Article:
Hearing Held in Hoboken after Tragic Death of West New York Infant
(HOBOKEN) – The Assembly Transportation Committee held a special hearing in Hoboken on Monday to take testimony on the operation, regulation and safety of jitney service in light of the tragic death of an infant in West New York two months ago. Following the hearing, Democratic members of the committee weighed in on the issue:
Vice Chairwoman Linda Stender (D-Middlesex/Somerset/Union):
“Clearly more stringent oversight of this industry is needed. Among the many requirements for limo drivers are background checks, drug testing and commercial driver’s licensing. The jitney industry, however, largely escapes these requirements. As a result a little girl has lost her life.
“Not only was the driver in this tragic incident on his cell phone, but he also had numerous traffic violations on his record. As we move forward, all of these factors, along with routine training, need to be taken into account in order to create a well-defined structure of oversight and accountability in which operators and drivers can provide a service to passengers safely.”
Assemblyman Ruben J. Ramos, Jr.:
“Being from Hoboken, I know how important quick, reliable transportation service is, especially for the countless Manhattan commuters who live here. But we need to find a way to balance these needs while protecting safety. The two should not be mutually exclusive.
“We heard a lot of valuable input today about what oversight we’re lacking, what works in other parts of our state, and how we can come together to close some of these gaps to prevent future tragedies. I want to thank everyone who traveled to Hoboken today to offer their insight. Now it’s time for us, as legislators, to take this input back to Trenton to turn it into legislative solutions that will protect the public’s safety.”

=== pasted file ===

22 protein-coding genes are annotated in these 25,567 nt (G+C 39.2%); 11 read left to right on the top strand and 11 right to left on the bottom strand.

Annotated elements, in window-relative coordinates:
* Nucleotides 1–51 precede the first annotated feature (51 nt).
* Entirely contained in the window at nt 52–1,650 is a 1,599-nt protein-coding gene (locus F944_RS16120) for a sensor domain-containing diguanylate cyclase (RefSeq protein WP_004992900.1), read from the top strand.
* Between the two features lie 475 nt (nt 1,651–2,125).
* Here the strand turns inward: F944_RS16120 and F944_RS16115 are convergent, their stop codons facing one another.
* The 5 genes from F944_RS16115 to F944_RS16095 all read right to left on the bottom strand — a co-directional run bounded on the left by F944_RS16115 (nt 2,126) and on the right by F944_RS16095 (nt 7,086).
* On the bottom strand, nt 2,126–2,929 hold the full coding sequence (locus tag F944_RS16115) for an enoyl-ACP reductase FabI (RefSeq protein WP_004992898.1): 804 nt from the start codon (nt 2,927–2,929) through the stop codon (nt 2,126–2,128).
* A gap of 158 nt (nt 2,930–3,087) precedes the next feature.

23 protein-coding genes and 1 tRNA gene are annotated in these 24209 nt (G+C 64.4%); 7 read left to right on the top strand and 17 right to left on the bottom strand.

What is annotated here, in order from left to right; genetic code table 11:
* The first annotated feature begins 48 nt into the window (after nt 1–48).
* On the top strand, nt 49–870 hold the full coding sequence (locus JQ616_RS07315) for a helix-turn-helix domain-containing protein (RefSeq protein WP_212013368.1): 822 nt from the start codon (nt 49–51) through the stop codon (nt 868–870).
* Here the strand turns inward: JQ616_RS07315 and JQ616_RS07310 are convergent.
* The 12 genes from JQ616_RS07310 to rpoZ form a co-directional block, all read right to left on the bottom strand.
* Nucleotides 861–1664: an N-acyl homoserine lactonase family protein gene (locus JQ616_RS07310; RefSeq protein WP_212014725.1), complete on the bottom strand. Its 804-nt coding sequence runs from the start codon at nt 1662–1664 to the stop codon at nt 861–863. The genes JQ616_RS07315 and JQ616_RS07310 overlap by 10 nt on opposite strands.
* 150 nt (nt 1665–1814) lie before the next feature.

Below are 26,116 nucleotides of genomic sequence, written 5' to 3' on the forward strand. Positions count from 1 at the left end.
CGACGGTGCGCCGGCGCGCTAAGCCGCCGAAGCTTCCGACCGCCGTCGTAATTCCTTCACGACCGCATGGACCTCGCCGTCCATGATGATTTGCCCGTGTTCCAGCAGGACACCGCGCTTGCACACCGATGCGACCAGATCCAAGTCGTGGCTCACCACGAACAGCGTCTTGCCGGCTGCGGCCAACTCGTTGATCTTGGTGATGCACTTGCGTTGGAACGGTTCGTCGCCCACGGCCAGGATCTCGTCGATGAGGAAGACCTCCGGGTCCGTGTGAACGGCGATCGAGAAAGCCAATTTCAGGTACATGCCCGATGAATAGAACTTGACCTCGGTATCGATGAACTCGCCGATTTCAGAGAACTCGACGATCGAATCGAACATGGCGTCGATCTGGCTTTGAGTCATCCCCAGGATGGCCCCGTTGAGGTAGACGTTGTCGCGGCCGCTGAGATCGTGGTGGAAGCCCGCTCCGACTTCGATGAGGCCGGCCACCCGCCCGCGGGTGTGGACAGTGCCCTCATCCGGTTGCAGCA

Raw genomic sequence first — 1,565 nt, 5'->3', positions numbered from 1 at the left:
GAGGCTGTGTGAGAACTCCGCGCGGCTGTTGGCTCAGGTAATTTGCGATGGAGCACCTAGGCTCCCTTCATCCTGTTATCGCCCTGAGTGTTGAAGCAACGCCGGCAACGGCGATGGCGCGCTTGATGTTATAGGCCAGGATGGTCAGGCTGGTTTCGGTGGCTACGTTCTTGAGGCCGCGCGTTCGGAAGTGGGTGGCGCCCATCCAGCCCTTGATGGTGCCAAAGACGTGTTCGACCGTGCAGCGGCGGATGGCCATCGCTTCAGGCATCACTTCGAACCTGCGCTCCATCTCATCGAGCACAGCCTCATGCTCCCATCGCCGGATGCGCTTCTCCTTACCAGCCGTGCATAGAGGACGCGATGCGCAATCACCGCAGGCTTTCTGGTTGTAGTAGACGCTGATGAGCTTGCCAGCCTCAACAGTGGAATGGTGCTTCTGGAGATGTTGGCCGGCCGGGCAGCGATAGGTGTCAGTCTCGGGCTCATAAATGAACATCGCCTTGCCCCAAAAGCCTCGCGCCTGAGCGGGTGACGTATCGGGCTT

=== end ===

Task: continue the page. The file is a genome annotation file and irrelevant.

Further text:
During the hearing, the committee also discussed proposed legislation (A-3993), which would increase insurance requirements for drivers of autobuses and require drivers to possess a commercial driver’s license. Three of the bill’s six sponsors sit on the Assembly Transportation Committee and weighed in on the matter:
Assemblyman Charles Mainor (D-Hudson):
“I’ve taken rides on jitneys both prior to and after this tragic incident in West New York. I think part of the underlying problem we’re having is that many municipalities aren’t aware of what standards jitneys fall under. The main difference right now between the more stringent laws that exist for limo drivers and the current laws that exist for jitney drivers is the type of license needed and the insurance requirements. The bill I’ve introduced is designed to get everyone on the same page in order to boost accountability and safety.”
Assemblywoman Angelica Jimenez (D-Hudson/Bergen):
“We learned a lot today about how jitneys have operated safely in other parts of our state like Atlantic City where, for example, the vehicles carry special jitney license plates and are typically owner-operated. In North Jersey, however, these license plate requirements do not exist and many times jitneys are owned by someone, but leased out to an operator. Whether intentional or not, this enables certain laws to be skirted. Essentially, it’s a free-for-all up here and that needs to change for the safety of everyone.”
Assemblyman Marlene Caride (D-Bergen/Passaic):
“After hearing valuable testimony from federal authorities today, it’s clear that we all share a responsibility to ensure the safety of commuters. Municipalities are already stretched thin, and resources are tight at every level, but if we work together we can create a smarter, safer, more efficient transportation network. Ultimately, we must all own this responsibility.”